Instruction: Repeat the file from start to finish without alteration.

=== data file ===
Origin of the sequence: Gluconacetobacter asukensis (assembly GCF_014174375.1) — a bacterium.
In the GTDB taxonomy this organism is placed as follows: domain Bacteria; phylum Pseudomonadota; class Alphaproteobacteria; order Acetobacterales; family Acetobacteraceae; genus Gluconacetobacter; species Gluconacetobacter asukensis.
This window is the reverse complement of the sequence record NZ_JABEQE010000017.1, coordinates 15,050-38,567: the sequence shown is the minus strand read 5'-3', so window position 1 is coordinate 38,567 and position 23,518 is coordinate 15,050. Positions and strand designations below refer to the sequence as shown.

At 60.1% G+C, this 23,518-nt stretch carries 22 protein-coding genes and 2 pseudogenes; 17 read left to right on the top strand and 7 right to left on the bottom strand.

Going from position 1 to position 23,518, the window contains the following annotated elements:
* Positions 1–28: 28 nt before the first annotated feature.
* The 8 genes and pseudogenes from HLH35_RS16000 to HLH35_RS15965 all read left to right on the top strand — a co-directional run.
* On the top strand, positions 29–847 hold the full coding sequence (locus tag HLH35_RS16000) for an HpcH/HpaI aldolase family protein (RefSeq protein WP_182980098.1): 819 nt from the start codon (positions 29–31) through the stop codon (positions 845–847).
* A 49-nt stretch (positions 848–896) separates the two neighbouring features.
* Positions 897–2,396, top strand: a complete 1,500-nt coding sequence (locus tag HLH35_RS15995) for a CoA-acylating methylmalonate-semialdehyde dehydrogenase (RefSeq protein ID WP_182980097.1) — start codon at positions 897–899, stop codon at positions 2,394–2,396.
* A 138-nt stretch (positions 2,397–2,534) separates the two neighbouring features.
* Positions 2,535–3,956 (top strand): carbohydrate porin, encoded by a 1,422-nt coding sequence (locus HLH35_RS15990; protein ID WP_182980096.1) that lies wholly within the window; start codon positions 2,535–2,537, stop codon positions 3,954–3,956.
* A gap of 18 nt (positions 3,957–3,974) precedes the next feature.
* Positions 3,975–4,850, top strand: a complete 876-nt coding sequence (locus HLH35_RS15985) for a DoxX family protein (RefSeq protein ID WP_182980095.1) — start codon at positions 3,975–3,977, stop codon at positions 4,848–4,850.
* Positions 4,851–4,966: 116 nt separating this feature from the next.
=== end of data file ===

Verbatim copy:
Origin of the sequence: Gluconacetobacter asukensis (assembly GCF_014174375.1) — a bacterium.
In the GTDB taxonomy this organism is placed as follows: domain Bacteria; phylum Pseudomonadota; class Alphaproteobacteria; order Acetobacterales; family Acetobacteraceae; genus Gluconacetobacter; species Gluconacetobacter asukensis.
This window is the reverse complement of the sequence record NZ_JABEQE010000017.1, coordinates 15,050-38,567: the sequence shown is the minus strand read 5'-3', so window position 1 is coordinate 38,567 and position 23,518 is coordinate 15,050. Positions and strand designations below refer to the sequence as shown.

At 60.1% G+C, this 23,518-nt stretch carries 22 protein-coding genes and 2 pseudogenes; 17 read left to right on the top strand and 7 right to left on the bottom strand.

Going from position 1 to position 23,518, the window contains the following annotated elements:
* Positions 1–28: 28 nt before the first annotated feature.
* The 8 genes and pseudogenes from HLH35_RS16000 to HLH35_RS15965 all read left to right on the top strand — a co-directional run.
* On the top strand, positions 29–847 hold the full coding sequence (locus tag HLH35_RS16000) for an HpcH/HpaI aldolase family protein (RefSeq protein WP_182980098.1): 819 nt from the start codon (positions 29–31) through the stop codon (positions 845–847).
* A 49-nt stretch (positions 848–896) separates the two neighbouring features.
* Positions 897–2,396, top strand: a complete 1,500-nt coding sequence (locus tag HLH35_RS15995) for a CoA-acylating methylmalonate-semialdehyde dehydrogenase (RefSeq protein ID WP_182980097.1) — start codon at positions 897–899, stop codon at positions 2,394–2,396.
* A 138-nt stretch (positions 2,397–2,534) separates the two neighbouring features.
* Positions 2,535–3,956 (top strand): carbohydrate porin, encoded by a 1,422-nt coding sequence (locus HLH35_RS15990; protein ID WP_182980096.1) that lies wholly within the window; start codon positions 2,535–2,537, stop codon positions 3,954–3,956.
* A gap of 18 nt (positions 3,957–3,974) precedes the next feature.
* Positions 3,975–4,850, top strand: a complete 876-nt coding sequence (locus HLH35_RS15985) for a DoxX family protein (RefSeq protein ID WP_182980095.1) — start codon at positions 3,975–3,977, stop codon at positions 4,848–4,850.
* Positions 4,851–4,966: 116 nt separating this feature from the next.